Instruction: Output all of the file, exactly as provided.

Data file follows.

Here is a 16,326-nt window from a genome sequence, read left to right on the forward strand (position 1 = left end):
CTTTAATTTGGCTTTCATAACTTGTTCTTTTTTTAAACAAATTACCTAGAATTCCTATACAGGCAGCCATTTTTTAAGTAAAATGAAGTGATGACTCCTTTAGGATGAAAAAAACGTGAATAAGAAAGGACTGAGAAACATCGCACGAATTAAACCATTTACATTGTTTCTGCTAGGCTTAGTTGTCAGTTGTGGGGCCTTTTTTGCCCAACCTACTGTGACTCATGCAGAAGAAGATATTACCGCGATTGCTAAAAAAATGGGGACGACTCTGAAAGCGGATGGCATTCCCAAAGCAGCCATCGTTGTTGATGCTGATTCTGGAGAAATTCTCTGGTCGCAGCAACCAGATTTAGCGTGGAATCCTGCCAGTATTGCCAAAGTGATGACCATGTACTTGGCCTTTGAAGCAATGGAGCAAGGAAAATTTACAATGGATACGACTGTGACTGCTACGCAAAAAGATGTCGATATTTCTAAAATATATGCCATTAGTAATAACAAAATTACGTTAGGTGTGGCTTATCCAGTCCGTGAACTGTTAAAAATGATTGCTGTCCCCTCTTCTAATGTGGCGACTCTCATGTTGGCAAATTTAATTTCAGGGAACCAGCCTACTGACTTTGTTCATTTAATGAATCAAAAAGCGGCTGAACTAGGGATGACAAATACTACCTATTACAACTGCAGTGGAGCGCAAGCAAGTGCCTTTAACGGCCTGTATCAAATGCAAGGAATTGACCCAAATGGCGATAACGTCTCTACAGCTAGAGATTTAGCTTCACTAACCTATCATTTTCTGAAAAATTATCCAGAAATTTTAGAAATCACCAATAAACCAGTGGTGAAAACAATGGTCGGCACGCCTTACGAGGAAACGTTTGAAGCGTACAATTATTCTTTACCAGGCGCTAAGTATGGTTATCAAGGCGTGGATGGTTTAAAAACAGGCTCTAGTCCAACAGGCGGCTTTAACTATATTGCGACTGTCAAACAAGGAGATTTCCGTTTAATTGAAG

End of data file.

Here is a 16,326-nt window from a genome sequence, read left to right on the forward strand (position 1 = left end):
CTTTAATTTGGCTTTCATAACTTGTTCTTTTTTTAAACAAATTACCTAGAATTCCTATACAGGCAGCCATTTTTTAAGTAAAATGAAGTGATGACTCCTTTAGGATGAAAAAAACGTGAATAAGAAAGGACTGAGAAACATCGCACGAATTAAACCATTTACATTGTTTCTGCTAGGCTTAGTTGTCAGTTGTGGGGCCTTTTTTGCCCAACCTACTGTGACTCATGCAGAAGAAGATATTACCGCGATTGCTAAAAAAATGGGGACGACTCTGAAAGCGGATGGCATTCCCAAAGCAGCCATCGTTGTTGATGCTGATTCTGGAGAAATTCTCTGGTCGCAGCAACCAGATTTAGCGTGGAATCCTGCCAGTATTGCCAAAGTGATGACCATGTACTTGGCCTTTGAAGCAATGGAGCAAGGAAAATTTACAATGGATACGACTGTGACTGCTACGCAAAAAGATGTCGATATTTCTAAAATATATGCCATTAGTAATAACAAAATTACGTTAGGTGTGGCTTATCCAGTCCGTGAACTGTTAAAAATGATTGCTGTCCCCTCTTCTAATGTGGCGACTCTCATGTTGGCAAATTTAATTTCAGGGAACCAGCCTACTGACTTTGTTCATTTAATGAATCAAAAAGCGGCTGAACTAGGGATGACAAATACTACCTATTACAACTGCAGTGGAGCGCAAGCAAGTGCCTTTAACGGCCTGTATCAAATGCAAGGAATTGACCCAAATGGCGATAACGTCTCTACAGCTAGAGATTTAGCTTCACTAACCTATCATTTTCTGAAAAATTATCCAGAAATTTTAGAAATCACCAATAAACCAGTGGTGAAAACAATGGTCGGCACGCCTTACGAGGAAACGTTTGAAGCGTACAATTATTCTTTACCAGGCGCTAAGTATGGTTATCAAGGCGTGGATGGTTTAAAAACAGGCTCTAGTCCAACAGGCGGCTTTAACTATATTGCGACTGTCAAACAAGGAGATTTCCGTTTAATTGAAG